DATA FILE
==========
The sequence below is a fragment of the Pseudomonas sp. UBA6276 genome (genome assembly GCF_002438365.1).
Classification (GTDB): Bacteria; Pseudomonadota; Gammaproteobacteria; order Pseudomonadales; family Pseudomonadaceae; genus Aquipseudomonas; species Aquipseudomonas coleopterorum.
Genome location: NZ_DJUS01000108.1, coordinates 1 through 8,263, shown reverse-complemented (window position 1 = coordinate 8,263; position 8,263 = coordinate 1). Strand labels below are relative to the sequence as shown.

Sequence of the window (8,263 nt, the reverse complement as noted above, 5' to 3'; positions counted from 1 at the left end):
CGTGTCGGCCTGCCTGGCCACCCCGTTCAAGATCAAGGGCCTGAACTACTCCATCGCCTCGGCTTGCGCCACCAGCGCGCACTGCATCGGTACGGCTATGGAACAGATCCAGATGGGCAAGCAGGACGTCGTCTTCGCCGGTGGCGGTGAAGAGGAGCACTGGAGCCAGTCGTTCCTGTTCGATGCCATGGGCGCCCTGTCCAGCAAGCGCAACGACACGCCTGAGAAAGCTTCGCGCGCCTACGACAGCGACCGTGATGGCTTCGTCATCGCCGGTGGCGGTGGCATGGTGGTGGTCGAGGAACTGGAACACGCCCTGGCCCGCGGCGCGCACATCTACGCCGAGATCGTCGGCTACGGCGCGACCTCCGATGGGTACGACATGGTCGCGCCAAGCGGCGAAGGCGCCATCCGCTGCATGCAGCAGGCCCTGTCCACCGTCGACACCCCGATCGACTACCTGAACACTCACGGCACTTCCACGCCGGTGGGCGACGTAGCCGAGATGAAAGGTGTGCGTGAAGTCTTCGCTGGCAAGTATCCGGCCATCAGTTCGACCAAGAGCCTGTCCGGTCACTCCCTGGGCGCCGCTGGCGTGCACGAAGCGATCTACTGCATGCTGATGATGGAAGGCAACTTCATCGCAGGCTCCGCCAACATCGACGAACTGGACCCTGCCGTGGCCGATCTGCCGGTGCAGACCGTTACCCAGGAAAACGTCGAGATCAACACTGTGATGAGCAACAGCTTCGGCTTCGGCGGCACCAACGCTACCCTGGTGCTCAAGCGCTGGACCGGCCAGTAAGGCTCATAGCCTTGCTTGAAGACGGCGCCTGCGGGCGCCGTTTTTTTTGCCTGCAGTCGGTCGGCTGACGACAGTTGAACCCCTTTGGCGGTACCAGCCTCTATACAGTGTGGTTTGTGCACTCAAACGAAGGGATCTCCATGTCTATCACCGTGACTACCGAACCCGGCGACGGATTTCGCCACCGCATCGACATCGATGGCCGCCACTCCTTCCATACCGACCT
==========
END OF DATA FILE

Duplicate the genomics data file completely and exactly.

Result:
The sequence below is a fragment of the Pseudomonas sp. UBA6276 genome (genome assembly GCF_002438365.1).
Classification (GTDB): Bacteria; Pseudomonadota; Gammaproteobacteria; order Pseudomonadales; family Pseudomonadaceae; genus Aquipseudomonas; species Aquipseudomonas coleopterorum.
Genome location: NZ_DJUS01000108.1, coordinates 1 through 8,263, shown reverse-complemented (window position 1 = coordinate 8,263; position 8,263 = coordinate 1). Strand labels below are relative to the sequence as shown.

Sequence of the window (8,263 nt, the reverse complement as noted above, 5' to 3'; positions counted from 1 at the left end):
CGTGTCGGCCTGCCTGGCCACCCCGTTCAAGATCAAGGGCCTGAACTACTCCATCGCCTCGGCTTGCGCCACCAGCGCGCACTGCATCGGTACGGCTATGGAACAGATCCAGATGGGCAAGCAGGACGTCGTCTTCGCCGGTGGCGGTGAAGAGGAGCACTGGAGCCAGTCGTTCCTGTTCGATGCCATGGGCGCCCTGTCCAGCAAGCGCAACGACACGCCTGAGAAAGCTTCGCGCGCCTACGACAGCGACCGTGATGGCTTCGTCATCGCCGGTGGCGGTGGCATGGTGGTGGTCGAGGAACTGGAACACGCCCTGGCCCGCGGCGCGCACATCTACGCCGAGATCGTCGGCTACGGCGCGACCTCCGATGGGTACGACATGGTCGCGCCAAGCGGCGAAGGCGCCATCCGCTGCATGCAGCAGGCCCTGTCCACCGTCGACACCCCGATCGACTACCTGAACACTCACGGCACTTCCACGCCGGTGGGCGACGTAGCCGAGATGAAAGGTGTGCGTGAAGTCTTCGCTGGCAAGTATCCGGCCATCAGTTCGACCAAGAGCCTGTCCGGTCACTCCCTGGGCGCCGCTGGCGTGCACGAAGCGATCTACTGCATGCTGATGATGGAAGGCAACTTCATCGCAGGCTCCGCCAACATCGACGAACTGGACCCTGCCGTGGCCGATCTGCCGGTGCAGACCGTTACCCAGGAAAACGTCGAGATCAACACTGTGATGAGCAACAGCTTCGGCTTCGGCGGCACCAACGCTACCCTGGTGCTCAAGCGCTGGACCGGCCAGTAAGGCTCATAGCCTTGCTTGAAGACGGCGCCTGCGGGCGCCGTTTTTTTTGCCTGCAGTCGGTCGGCTGACGACAGTTGAACCCCTTTGGCGGTACCAGCCTCTATACAGTGTGGTTTGTGCACTCAAACGAAGGGATCTCCATGTCTATCACCGTGACTACCGAACCCGGCGACGGATTTCGCCACCGCATCGACATCGATGGCCGCCACTCCTTCCATACCGACCT